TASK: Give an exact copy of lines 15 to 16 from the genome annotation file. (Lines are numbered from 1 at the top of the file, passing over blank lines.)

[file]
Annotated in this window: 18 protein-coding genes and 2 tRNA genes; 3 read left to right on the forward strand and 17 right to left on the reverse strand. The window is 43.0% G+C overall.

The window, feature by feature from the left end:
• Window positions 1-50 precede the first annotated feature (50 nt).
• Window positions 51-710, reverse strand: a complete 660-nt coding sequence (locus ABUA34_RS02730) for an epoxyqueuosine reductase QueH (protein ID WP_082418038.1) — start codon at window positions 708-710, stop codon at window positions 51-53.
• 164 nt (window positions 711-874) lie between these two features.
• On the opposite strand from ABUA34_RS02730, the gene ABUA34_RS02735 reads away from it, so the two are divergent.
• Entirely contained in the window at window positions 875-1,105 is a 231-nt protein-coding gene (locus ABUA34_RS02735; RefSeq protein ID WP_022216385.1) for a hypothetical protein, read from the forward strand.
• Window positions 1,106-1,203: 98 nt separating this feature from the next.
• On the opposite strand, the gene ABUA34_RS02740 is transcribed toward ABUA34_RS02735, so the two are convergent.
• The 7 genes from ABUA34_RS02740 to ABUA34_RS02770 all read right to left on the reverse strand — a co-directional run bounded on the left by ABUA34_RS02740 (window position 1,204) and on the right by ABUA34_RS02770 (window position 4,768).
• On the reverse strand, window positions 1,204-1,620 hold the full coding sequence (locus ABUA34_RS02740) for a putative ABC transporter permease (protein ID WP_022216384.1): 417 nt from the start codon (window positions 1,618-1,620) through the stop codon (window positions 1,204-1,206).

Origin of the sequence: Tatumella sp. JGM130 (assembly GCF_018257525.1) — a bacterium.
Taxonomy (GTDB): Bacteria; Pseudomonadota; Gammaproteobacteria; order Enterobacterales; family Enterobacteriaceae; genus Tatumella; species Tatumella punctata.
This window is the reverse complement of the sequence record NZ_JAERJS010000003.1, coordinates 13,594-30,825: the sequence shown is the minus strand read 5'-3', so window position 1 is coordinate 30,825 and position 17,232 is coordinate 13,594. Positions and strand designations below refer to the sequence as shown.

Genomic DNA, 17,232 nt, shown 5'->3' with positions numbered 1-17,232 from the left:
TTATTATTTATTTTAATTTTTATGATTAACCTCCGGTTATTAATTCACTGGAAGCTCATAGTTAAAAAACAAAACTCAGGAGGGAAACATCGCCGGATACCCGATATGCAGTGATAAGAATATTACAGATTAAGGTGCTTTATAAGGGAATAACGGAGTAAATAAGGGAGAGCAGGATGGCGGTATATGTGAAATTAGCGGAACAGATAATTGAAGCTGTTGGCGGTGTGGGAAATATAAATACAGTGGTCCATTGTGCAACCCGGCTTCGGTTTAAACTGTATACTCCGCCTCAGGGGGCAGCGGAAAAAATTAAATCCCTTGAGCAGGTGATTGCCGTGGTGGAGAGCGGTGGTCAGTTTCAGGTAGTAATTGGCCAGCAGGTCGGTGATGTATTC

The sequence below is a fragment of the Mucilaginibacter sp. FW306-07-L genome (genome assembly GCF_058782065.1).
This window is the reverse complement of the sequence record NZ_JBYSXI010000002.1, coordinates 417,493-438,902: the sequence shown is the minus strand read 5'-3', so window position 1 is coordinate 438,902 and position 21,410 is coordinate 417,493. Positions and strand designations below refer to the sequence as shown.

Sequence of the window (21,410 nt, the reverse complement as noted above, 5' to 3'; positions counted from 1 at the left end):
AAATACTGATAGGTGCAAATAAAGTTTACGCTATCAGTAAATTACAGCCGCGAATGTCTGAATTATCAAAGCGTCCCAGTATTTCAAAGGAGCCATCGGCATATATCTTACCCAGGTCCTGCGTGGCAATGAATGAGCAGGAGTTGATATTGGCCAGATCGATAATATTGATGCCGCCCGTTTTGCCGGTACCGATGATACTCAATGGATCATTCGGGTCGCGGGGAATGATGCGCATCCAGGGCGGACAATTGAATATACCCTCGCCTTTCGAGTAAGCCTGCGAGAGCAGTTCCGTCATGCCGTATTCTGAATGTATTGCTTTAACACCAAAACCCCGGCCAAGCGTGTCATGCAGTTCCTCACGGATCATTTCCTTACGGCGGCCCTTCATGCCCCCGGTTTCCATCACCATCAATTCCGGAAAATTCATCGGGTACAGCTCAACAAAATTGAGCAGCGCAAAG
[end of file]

Genomic DNA, 17,232 nt, shown 5'->3' with positions numbered 1-17,232 from the left:
TTATTATTTATTTTAATTTTTATGATTAACCTCCGGTTATTAATTCACTGGAAGCTCATAGTTAAAAAACAAAACTCAGGAGGGAAACATCGCCGGATACCCGATATGCAGTGATAAGAATATTACAGATTAAGGTGCTTTATAAGGGAATAACGGAGTAAATAAGGGAGAGCAGGATGGCGGTATATGTGAAATTAGCGGAACAGATAATTGAAGCTGTTGGCGGTGTGGGAAATATAAATACAGTGGTCCATTGTGCAACCCGGCTTCGGTTTAAACTGTATACTCCGCCTCAGGGGGCAGCGGAAAAAATTAAATCCCTTGAGCAGGTGATTGCCGTGGTGGAGAGCGGTGGTCAGTTTCAGGTAGTAATTGGCCAGCAGGTCGGTGATGTATTC